Integrated starch and lignocellulose based biorefineries : Synergies and opportunities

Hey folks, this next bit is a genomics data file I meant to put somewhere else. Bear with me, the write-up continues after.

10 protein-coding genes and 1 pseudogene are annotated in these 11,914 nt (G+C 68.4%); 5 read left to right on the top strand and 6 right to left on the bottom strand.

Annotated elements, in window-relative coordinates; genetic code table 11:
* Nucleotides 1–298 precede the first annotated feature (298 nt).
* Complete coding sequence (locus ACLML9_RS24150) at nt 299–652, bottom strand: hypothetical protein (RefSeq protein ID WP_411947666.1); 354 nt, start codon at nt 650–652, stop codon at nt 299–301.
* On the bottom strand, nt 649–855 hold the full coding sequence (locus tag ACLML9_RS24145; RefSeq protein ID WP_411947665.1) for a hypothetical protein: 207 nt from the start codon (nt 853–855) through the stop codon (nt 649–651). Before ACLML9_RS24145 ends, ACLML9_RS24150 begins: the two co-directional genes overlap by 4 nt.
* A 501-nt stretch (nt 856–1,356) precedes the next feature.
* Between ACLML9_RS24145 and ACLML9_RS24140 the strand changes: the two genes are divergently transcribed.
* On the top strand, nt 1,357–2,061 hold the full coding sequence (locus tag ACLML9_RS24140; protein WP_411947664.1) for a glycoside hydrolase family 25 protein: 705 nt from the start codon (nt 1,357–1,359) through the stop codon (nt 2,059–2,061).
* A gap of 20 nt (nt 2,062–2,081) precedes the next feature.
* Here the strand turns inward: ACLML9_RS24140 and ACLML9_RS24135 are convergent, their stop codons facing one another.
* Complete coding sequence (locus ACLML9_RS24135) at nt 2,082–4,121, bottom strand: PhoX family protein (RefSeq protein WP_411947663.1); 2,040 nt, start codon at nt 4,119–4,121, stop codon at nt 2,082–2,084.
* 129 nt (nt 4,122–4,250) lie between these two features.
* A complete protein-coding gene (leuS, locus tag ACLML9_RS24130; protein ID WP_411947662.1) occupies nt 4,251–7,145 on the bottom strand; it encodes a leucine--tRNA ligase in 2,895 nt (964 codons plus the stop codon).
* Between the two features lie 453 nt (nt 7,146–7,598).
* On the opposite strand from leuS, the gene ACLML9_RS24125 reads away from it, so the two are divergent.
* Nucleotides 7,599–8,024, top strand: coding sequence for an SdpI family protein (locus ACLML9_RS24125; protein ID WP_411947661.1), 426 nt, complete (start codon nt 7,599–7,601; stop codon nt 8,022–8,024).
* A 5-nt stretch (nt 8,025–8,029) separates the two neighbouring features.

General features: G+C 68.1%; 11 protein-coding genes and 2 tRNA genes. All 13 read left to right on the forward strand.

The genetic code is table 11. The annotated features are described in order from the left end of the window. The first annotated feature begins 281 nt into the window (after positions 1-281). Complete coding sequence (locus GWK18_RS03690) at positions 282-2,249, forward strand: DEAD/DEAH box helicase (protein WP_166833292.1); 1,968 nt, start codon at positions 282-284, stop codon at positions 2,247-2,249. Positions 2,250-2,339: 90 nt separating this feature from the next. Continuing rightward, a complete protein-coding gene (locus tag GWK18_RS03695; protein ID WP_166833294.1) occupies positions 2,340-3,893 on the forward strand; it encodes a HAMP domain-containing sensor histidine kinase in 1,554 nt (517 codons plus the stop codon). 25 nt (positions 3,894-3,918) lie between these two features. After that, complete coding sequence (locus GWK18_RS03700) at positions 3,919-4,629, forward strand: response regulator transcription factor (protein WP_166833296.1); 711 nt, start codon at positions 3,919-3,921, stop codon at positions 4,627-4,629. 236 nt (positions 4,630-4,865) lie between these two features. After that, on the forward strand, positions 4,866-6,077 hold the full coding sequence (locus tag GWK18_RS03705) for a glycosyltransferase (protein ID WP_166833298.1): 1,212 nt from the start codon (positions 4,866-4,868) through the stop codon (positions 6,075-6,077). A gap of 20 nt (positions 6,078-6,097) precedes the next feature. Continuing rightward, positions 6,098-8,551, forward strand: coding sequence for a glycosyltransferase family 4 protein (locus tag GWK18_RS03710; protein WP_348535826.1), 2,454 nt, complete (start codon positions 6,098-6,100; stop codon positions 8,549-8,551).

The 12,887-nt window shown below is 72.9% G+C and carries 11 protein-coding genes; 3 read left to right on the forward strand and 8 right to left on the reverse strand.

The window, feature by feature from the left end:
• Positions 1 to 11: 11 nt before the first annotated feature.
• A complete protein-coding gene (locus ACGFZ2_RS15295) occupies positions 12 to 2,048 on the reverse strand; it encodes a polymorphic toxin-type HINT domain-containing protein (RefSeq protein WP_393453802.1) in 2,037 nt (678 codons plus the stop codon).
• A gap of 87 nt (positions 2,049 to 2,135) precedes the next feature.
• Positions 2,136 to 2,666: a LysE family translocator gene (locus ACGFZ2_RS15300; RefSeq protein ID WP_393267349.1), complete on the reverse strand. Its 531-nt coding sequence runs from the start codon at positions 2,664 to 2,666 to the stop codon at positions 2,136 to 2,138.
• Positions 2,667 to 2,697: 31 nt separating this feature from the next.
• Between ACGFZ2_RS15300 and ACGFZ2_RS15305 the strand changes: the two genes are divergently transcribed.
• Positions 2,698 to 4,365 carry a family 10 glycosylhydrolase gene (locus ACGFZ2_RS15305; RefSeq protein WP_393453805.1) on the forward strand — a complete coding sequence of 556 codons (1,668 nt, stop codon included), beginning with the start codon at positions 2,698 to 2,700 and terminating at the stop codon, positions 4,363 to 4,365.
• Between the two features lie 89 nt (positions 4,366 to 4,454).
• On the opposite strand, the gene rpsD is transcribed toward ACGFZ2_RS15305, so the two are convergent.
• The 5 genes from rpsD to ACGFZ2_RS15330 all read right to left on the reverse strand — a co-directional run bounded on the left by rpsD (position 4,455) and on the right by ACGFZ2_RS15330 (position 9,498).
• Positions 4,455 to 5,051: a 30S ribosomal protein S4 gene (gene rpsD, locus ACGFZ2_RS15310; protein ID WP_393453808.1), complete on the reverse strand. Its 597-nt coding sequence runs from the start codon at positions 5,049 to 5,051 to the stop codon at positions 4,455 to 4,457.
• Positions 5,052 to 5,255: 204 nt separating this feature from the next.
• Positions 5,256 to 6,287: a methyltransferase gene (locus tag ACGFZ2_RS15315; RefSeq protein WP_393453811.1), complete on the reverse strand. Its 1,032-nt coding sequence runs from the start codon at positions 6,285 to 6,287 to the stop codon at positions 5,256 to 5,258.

Abstract: The transition from a reliance on fossil resources to the use of renewables for the production of energy, fuels and chemicals is essential for ensuring the sustainability of continued human development. Plant-based biomass is a renewable resource which can be transformed into all of these products. However, biomass is a heterogeneous material composed of several fractions with different chemical properties. Furthermore, the composition varies between species. In order to maximize the environmental and economic sustainability of biomass-based production, production systems that utilize all fractions of biomass to their fullest potential have to be developed. This is the goal of a biorefinery.The work presented in this thesis mainly revolves around biorefineries that utilize feedstocks rich in starch and lignocellulose together to produce ethanol in an integrated process. The work is focused on comparing the performance of stand-alone and integrated biorefineries by investigating the impact that feedstock blending has on parameters important for the process economy, identifying potential synergies from integration and opportunities for improved material utilization.It was found in this work, that the integration of starch- and lignocellulose-based feedstocks could result in improved ethanol productivity and yield during hydrolysis and fermentation compared to a stand-alone lignocellulose process without losing performance compared to a stand-alone starch-based process.The prospects of introducing a sequential fractionation of the lignocellulosic biomass prior to integration was investigated. It was shown that this method could be used to produce separate fractions enriched in cellulose and lignin as well as improving the hydrolyzabilty of the cellulose fraction. This kind of fractionation could facility the utilization of all biomass fractions in both feedstocks by creating new byproduct streams as well as decreasing negative impacts on existing byproduct streams.